Ants’ Nests: How Do They Work?
When you hear the word “ant”, what do you think of? Probably the little scurrying black creatures that find their way in lines into your home then snack on sweet and sticky food in your kitchen.
Even though having ants in your home is certainly not a good thing, ants are pretty incredible creatures, so even though you might want to get rid of ants, they are more than just household pests. Do know how ants make their nests work, for example? Well, today is your lucky day, as we’ve got all of the information for you right here.
The most common form of ants’ nest is a classic ant hill, which is a large pile of earth that is constructed with soil and matter from trees that creates a mound. Both black and red ants build their homes in a similar way that moles do, excavating work below ground that results in a large mound of soil and other materials.
Ants live in nests that are either single hills or part of a chain of larger nests. Ants enter the nest through a series of holes on top of the ground, with them their main nest residing just below the earth, before breaking off into channels that spiral down further.
Nests can link to each other by using underground channels. Ants that live this way are called mega-colonies, and there can be millions of ants with multiple queens living with connected hills. Some of these mega colonies can stretch over miles, which must certainly be a sight to see.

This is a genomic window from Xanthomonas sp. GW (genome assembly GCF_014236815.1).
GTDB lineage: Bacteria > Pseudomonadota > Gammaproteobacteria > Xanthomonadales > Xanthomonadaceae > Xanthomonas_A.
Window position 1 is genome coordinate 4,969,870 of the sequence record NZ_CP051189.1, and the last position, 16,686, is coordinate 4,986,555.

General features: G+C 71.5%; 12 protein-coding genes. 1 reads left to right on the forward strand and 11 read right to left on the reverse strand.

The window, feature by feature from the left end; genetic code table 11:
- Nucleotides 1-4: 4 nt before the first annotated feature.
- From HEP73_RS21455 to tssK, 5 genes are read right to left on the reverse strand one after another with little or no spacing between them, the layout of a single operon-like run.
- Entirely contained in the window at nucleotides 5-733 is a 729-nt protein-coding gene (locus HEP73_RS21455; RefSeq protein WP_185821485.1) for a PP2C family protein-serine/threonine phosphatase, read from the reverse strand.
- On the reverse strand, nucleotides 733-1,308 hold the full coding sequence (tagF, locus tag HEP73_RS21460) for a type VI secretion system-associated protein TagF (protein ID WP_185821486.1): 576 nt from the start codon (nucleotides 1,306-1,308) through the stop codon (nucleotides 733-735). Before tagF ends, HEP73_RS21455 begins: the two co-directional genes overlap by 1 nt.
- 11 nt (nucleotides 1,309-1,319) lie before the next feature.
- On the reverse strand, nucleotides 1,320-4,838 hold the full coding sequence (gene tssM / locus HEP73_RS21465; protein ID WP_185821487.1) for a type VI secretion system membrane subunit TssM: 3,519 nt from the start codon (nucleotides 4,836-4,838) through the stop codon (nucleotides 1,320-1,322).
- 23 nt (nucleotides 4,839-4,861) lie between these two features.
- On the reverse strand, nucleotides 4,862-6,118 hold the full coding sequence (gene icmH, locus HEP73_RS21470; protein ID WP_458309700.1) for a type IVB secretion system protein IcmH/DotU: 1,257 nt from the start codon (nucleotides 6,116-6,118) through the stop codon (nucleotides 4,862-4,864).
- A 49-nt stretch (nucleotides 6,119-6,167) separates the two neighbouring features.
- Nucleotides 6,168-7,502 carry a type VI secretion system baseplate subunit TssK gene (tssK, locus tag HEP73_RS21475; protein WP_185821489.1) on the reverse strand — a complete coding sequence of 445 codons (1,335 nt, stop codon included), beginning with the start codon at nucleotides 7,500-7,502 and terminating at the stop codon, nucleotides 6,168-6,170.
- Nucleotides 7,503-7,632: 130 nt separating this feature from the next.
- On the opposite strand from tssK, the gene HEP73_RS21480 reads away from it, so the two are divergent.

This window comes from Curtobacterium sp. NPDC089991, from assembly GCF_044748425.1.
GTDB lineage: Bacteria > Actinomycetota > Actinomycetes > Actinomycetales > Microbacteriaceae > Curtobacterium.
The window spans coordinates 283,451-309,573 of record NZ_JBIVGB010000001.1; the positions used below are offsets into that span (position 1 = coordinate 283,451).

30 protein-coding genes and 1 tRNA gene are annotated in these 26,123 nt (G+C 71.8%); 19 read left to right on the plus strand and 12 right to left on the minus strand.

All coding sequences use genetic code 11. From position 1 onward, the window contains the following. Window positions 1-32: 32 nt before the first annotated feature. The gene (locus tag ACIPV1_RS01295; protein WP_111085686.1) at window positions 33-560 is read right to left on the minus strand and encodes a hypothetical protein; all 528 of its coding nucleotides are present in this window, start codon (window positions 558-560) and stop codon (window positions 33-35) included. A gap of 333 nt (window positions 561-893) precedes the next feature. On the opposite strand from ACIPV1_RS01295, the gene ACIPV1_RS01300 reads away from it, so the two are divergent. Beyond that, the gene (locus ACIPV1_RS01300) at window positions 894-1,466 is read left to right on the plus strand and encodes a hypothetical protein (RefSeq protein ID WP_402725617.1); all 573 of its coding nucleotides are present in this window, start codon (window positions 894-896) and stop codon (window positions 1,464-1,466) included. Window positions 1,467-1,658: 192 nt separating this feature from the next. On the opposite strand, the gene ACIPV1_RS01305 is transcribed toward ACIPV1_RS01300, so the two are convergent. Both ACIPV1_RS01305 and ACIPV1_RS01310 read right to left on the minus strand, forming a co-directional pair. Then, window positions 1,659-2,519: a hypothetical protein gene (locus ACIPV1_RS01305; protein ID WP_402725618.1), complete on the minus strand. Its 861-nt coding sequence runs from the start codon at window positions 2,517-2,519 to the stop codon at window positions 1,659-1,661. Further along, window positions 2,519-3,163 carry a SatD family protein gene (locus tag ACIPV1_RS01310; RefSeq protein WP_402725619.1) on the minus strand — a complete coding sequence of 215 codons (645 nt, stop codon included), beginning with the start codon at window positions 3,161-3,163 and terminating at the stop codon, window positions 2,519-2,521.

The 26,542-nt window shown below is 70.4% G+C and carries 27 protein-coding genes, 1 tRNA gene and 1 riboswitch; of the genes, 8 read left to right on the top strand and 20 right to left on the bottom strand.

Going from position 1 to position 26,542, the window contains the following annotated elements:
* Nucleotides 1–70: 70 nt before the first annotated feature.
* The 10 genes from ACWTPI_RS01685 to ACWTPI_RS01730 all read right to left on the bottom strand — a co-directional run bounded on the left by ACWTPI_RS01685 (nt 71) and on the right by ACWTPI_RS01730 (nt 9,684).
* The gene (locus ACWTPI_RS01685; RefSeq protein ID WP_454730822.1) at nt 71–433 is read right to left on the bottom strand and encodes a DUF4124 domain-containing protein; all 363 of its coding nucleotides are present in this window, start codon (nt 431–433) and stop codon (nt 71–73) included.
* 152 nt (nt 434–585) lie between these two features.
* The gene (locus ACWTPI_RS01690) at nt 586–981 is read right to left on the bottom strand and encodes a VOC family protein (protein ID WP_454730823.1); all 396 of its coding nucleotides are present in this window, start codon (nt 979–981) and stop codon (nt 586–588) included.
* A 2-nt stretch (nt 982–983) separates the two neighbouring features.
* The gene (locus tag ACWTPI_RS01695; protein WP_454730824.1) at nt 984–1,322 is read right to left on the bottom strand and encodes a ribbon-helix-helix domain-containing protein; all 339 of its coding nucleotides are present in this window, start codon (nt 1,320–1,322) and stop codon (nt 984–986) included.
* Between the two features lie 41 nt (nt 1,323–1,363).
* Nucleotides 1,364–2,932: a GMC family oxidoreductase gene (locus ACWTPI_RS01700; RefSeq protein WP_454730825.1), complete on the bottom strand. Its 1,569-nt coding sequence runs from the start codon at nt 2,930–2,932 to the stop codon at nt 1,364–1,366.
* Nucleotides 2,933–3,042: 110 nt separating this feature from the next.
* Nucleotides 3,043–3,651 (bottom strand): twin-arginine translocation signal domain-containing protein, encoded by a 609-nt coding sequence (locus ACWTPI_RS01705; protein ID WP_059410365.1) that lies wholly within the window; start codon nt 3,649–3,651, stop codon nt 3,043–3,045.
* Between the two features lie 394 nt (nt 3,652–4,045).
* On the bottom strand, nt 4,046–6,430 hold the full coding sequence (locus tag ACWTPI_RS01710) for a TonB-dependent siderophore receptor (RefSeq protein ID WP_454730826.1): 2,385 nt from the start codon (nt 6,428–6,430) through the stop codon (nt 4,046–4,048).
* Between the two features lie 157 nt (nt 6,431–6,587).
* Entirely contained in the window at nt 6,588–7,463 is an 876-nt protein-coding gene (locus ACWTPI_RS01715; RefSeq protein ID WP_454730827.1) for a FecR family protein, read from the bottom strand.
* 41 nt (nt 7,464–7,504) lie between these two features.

Experts in the field of entomology have been known to make casts of abandoned ant hills to see what they look like beneath the earth’s surface. These can often be seen on display at museums, and you can also purchase replicas of them as souvenirs.
No one is suggesting that ants are nice, but you have to admit that learning facts about ants and their nests make them an impressive pest to think about. They are intelligent insects that live most of their lives underground so that they can protect themselves as well as their queens. While no one is expecting you to welcome ants into your home or garden, odds are you will be slightly more impressed by them knowing how complex the design and structure of their own homes are.